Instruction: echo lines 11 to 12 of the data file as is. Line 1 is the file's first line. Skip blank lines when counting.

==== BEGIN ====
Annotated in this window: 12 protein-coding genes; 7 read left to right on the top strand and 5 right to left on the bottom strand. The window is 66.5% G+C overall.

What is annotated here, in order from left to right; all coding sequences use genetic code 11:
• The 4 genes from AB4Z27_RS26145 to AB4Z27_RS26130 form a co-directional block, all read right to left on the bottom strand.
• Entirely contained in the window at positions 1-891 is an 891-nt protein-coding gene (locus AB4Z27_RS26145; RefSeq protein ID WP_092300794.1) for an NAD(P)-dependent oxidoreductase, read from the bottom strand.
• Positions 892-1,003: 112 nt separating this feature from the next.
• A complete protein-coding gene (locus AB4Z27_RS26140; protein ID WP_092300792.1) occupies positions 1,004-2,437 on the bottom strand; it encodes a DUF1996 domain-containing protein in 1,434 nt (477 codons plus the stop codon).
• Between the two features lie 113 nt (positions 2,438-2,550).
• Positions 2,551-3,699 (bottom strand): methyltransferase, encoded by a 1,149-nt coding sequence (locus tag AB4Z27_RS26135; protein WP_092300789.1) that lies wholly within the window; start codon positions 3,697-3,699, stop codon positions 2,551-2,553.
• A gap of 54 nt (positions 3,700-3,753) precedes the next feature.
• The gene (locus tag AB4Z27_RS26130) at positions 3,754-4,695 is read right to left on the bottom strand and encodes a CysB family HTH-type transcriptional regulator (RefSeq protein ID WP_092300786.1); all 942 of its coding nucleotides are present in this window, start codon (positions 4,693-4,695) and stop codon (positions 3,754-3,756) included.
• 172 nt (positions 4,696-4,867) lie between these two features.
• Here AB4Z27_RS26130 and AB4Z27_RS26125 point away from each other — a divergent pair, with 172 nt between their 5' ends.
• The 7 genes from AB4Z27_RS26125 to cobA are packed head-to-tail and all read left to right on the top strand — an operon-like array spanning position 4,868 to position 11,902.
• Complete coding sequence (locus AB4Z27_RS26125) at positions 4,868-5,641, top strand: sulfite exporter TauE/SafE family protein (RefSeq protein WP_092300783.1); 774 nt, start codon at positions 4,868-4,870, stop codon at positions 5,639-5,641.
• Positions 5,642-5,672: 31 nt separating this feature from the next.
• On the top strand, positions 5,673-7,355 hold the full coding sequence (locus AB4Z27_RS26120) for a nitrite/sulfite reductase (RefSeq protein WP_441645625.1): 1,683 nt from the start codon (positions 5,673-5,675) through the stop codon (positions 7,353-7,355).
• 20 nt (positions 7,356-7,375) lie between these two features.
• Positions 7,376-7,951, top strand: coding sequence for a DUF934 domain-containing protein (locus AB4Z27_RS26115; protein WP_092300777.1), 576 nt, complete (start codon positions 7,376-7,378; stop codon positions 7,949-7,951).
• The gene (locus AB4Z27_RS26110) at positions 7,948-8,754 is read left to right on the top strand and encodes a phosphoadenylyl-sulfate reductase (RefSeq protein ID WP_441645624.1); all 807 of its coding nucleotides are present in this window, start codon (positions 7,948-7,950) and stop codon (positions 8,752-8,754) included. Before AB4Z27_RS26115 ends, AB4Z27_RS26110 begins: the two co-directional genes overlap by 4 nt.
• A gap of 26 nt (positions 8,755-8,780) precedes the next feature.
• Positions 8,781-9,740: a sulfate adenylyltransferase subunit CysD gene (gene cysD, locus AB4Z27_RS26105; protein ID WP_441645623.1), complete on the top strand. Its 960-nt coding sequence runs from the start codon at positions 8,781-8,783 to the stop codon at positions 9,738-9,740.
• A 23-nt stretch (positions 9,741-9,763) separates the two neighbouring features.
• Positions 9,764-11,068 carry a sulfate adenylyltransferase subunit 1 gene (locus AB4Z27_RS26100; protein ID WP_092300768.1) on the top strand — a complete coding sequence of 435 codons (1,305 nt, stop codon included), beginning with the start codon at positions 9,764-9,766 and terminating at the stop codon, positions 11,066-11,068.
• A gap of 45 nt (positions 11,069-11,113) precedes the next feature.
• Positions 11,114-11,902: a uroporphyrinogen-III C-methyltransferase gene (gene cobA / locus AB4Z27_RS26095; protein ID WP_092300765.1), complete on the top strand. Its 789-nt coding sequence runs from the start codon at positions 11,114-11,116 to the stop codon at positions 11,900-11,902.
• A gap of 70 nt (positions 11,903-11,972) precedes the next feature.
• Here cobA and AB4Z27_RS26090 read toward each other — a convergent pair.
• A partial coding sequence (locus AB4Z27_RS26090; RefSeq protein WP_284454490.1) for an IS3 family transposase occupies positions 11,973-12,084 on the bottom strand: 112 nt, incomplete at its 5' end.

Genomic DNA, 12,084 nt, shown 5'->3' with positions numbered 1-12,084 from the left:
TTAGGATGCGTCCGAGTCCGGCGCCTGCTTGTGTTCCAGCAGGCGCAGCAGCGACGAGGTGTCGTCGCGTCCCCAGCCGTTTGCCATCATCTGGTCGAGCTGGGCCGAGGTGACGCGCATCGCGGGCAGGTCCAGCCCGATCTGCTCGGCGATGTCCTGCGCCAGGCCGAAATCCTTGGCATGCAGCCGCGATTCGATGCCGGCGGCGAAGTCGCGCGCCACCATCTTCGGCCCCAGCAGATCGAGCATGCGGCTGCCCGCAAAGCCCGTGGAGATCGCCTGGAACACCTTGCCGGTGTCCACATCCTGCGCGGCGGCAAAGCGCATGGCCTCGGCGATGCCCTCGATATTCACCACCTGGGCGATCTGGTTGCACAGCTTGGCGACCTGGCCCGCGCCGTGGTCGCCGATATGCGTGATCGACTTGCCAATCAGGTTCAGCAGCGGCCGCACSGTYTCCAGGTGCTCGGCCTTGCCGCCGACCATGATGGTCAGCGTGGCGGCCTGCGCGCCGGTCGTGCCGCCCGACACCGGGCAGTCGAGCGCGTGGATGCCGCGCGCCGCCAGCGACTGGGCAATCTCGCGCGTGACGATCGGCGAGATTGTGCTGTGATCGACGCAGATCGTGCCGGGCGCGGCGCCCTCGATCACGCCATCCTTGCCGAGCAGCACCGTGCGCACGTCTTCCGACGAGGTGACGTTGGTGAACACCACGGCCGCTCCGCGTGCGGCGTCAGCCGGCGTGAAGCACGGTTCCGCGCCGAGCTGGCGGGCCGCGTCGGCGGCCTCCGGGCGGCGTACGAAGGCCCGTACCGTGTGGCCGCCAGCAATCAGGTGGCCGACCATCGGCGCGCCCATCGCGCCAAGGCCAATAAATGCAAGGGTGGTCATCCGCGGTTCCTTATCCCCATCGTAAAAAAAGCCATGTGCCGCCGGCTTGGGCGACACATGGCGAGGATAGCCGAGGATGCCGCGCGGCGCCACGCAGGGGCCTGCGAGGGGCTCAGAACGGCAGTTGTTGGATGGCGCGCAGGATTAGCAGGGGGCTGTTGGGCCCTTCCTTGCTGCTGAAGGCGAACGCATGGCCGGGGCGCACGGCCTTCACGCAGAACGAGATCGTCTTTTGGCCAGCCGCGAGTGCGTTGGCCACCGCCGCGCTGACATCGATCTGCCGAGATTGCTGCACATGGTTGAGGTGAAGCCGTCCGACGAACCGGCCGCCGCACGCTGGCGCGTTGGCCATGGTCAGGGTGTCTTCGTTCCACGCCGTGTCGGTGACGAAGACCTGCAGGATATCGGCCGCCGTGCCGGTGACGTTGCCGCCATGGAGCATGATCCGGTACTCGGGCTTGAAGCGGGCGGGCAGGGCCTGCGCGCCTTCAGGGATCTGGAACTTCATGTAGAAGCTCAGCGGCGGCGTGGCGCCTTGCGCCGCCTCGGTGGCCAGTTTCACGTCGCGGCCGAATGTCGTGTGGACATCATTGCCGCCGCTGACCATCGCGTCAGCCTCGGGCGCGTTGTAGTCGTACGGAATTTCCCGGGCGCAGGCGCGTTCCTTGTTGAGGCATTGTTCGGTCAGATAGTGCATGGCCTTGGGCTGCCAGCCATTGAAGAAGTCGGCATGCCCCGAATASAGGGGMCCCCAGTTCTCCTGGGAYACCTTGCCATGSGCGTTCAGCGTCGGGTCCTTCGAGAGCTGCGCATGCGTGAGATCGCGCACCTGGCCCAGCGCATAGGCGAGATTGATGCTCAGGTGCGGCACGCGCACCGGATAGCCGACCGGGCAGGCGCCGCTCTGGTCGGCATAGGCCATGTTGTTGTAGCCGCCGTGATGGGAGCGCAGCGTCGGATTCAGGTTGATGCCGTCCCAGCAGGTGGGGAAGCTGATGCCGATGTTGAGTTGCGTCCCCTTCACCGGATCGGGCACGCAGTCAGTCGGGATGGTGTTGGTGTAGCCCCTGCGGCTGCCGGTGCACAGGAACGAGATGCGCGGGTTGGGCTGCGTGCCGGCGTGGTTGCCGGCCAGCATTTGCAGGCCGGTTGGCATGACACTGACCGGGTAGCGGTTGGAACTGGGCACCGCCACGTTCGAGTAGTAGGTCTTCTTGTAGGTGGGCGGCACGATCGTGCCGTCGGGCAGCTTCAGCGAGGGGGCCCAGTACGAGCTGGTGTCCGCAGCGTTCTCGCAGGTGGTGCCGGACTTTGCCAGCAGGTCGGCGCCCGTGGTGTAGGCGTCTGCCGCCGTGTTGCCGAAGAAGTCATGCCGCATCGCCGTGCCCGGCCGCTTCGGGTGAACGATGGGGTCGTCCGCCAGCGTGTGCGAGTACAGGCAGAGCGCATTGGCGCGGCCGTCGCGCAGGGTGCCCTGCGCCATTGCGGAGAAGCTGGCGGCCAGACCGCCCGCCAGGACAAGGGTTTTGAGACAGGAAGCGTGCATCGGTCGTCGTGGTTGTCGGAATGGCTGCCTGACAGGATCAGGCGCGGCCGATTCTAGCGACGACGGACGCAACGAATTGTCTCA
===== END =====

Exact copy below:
• 172 nt (positions 4,696-4,867) lie between these two features.
• Here AB4Z27_RS26130 and AB4Z27_RS26125 point away from each other — a divergent pair, with 172 nt between their 5' ends.